Survey: Jails Hold Ten Times As Many Mentally Ill As Hospitals
RICHMOND, Va. -- U.S. jails are overrun with mentally ill inmates and are ill-equipped to deal with the problem, according to a recent survey of corrections staff. The study found that on average 16 percent of prisoners in the U.S. correctional system are seriously mentally ill.
The study’s authors estimate that on any given day there are as many as 350,000 mentally ill inmates in the U.S. - ten times the number in U.S. hospitals. According to Cook County, Ill. Sheriff Tom Dart, it may be the most thoughtless and inhumane way to treat mental illness.
"You're putting an individual in a four-by-eight concrete room, often with someone else,” Dart said. “And then you may or may not be giving them treatment. And then you're surprised that when the day comes to release them, their issues are greater than they were when they came in."
Only about 40 percent of mentally ill inmates receive medication of any kind, the study found, and slightly fewer receive other forms of psychiatric treatment. Most jail staff also reported that the number of mentally ill prisoners is rising.
The survey, conducted by Public Citizen and the Treatment Advocacy Center, is the first in 20 years.
Three mentally ill Virginians have died recently while in custody. Some officials cite the high cost of care as a reason more is not being done. Others argue that investing in proper treatment would be cheaper in the long run, reducing the burden on police and jails.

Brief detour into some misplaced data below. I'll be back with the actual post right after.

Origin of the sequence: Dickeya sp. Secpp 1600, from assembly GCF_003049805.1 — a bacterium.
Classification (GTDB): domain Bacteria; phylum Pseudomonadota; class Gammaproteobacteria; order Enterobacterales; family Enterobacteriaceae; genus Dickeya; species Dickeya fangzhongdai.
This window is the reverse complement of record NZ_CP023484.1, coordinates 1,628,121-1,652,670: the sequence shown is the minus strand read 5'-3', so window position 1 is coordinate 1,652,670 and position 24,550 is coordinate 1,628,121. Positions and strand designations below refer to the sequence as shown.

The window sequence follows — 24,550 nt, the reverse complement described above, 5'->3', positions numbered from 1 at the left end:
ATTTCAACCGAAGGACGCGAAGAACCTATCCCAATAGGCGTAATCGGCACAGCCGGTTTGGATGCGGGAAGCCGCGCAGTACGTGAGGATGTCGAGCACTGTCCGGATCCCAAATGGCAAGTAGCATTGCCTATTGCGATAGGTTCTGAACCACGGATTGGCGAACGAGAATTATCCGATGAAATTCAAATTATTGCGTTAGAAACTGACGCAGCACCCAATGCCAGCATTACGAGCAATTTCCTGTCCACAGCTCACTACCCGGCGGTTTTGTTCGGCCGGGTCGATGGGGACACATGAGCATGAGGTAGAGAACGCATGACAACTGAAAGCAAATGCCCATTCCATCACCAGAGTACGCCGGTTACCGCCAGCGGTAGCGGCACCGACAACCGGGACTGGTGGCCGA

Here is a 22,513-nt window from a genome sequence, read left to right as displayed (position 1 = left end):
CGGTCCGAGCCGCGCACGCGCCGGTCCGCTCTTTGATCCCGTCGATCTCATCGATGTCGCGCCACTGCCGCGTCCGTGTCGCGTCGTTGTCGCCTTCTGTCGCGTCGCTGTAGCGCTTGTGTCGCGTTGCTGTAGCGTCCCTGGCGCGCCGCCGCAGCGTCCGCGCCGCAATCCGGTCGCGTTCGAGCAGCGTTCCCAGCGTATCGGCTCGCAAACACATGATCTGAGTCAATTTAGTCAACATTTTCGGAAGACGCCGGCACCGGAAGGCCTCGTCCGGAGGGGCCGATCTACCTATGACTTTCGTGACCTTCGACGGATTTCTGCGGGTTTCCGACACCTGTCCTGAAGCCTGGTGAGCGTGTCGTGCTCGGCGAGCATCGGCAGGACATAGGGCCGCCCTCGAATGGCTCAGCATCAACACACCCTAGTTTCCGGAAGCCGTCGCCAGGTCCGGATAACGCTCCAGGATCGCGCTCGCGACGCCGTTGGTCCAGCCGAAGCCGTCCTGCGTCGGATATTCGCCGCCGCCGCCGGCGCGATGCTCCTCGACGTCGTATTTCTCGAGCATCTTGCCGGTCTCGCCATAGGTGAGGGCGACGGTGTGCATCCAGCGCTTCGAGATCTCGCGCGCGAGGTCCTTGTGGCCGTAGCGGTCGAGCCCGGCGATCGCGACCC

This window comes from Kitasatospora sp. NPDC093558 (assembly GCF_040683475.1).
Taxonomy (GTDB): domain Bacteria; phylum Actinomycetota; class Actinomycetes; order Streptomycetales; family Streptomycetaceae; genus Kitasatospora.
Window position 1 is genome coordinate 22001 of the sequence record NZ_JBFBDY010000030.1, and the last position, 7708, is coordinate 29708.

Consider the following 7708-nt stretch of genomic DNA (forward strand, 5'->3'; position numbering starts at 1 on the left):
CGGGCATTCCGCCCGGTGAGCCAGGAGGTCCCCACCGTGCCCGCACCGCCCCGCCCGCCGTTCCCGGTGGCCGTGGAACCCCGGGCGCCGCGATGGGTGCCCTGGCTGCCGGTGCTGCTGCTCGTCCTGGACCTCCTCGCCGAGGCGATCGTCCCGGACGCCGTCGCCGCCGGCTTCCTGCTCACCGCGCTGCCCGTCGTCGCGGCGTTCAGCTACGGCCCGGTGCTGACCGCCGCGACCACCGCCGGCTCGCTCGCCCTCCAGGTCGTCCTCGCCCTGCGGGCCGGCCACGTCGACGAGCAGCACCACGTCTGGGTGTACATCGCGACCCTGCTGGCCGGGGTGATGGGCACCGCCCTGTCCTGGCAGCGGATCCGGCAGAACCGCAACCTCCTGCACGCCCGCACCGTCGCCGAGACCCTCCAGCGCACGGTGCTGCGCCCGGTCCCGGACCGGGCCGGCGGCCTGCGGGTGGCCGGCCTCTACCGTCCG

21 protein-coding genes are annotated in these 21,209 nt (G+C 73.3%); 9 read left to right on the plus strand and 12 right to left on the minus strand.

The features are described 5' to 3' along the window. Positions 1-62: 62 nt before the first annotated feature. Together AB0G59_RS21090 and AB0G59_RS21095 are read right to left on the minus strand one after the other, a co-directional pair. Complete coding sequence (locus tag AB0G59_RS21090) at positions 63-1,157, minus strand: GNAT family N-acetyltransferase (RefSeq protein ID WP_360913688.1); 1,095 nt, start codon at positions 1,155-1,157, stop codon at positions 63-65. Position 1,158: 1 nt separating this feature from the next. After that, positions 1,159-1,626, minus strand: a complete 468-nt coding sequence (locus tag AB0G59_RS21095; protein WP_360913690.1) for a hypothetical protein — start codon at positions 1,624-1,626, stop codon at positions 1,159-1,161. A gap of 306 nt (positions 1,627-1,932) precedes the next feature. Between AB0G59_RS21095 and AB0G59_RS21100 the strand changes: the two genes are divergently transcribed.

John Snook with the Treatment Advocacy Center said that Virginia has seen this debate before.
Referencing an article he wrote for a state newspaper in 2004, Snook said, “that was before Virginia Tech, that was before the Jamycheal Mitchell case. All of these tragedies happened and unfortunately nothing's been done. Virginia has known about this problem for years."
According to the study’s estimates, there are 250,000 mentally ill people who are homeless, many because they can't be kept in care. Jennifer Hoff, whose adult son spent four years in jail - about half of it in solitary confinement - said that, in spite of being totally incapable of caring for himself, her son was put out of the psychiatric institution where he was placed as a child.
"He got his shoelaces handed back to him and a plane ticket home because he aged into adulthood,” Hoff said. “For young people like him, turning eighteen is quite frankly a death sentence."
To read the full report, visit treatmentadvocacycenter.org.